Back Home

Q: What does a measurement in quantum mechanics do?

By Posted On

Posted in Insane

Physicist: This is a follow up of this post, that would’ve been too long and meandering with this included. To sum up that post, a “measurement” is an interaction that exchanges information.

In the Copenhagen interpretation, what that measurement does is a magical rearrangement of the whole universe, faster than light.

More accurately (and here’s the answer), a measurement establishes an “entanglement” between the things involved.

A quick word about entanglement: Say you’ve got two marbles in a hat that are identical in every way, other than their color: red and blue. You and a friend each take out a marble without looking at it. You could have either one, but you don’t know which. What you do know, is that if you have the red marble your friend will have the blue marble, and if you have the blue, they’ll have the red. The marbles are correlated. If you each look, you’ll find that you never have the same color.

Obviously, your marble is in one state: either it’s red or it’s blue. In quantum mechanics however, a thing can be in multiple states, and amazingly enough, you can still have the same kind of correlation. You have a marble that is both red and blue (a red/blue “super-position”), and so does your friend, and yet they are both correlated such that they always have opposite colors. That is, just like in the non-quantum example, if you each look at your marble you’ll find you never have the same color. This multiple-state-yet-still-correlated thing is called “entanglement”. If you’re confused, then you’re awake. Back to the question:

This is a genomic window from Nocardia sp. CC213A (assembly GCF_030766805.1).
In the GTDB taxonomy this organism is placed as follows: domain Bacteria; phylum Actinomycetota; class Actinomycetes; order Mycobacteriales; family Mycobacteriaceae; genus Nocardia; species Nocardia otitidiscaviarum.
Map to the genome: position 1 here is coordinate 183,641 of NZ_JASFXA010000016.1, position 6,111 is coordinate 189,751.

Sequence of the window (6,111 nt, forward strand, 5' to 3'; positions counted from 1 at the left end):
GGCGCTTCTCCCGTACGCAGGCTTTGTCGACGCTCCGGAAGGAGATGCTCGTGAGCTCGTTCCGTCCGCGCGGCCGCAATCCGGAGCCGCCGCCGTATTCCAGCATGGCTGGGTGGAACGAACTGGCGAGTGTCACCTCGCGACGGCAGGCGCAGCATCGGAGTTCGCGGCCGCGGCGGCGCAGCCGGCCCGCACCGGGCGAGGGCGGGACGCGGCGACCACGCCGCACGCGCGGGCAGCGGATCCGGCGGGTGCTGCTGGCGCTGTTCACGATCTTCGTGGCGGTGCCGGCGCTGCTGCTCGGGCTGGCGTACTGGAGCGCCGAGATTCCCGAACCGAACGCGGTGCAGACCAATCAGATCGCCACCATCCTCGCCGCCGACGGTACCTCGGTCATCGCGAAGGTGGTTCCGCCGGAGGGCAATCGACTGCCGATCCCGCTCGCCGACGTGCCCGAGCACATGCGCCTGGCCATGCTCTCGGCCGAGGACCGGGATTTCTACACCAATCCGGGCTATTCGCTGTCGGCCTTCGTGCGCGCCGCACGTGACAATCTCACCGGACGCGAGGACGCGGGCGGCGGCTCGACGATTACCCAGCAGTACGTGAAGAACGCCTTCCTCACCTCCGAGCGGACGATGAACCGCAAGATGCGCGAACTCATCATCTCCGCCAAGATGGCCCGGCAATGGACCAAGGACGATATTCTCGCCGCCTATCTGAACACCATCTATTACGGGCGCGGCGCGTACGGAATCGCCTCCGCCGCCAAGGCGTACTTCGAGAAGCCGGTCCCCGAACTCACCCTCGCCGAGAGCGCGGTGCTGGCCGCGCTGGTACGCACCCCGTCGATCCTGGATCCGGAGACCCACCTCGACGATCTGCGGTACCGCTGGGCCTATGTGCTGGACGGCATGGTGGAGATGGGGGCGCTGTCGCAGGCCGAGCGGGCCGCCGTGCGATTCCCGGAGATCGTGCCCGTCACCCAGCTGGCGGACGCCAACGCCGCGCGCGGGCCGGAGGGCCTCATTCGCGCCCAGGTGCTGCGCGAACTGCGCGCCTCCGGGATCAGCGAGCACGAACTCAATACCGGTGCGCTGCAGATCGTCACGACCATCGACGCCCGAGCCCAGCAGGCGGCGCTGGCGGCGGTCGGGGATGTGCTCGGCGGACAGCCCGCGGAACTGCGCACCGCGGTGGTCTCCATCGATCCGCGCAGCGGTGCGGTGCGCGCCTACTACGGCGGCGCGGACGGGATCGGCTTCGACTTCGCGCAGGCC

Imagine that, for some reason, you and a friend get some pitching machines and start chucking baseballs at each other. Just to see if you can, you set up the machines so that they fire at the same time and the baseballs hit each other in mid-air. Now, pitching machines aren’t perfect, so the balls won’t always take the same path, just one that’s more or less forward. In particular, there’s no way to predict what angle they’ll hit each other at, and in what directions they’ll bounce apart.

After the collision there’s not a lot you can say about the trajectory of each ball. One thing you can say for sure is that, regardless of the direction one ball flies, the other ball will fly off in the opposite direction. After the collision their trajectories are correlated (maybe not perfectly, but follow me here).

Now look at the same situation from a more “quantumy” perspective. The pitching machines throw the baseballs, not in one of many slightly different trajectories, but in all of the possible slightly different trajectories.

Clearly the collision conveys information, so it is a measurement. The information is pretty straight forward (“you are being hit by a baseball”), but it’s still informative. Surprisingly, the effect of that measurement depends on your perspective.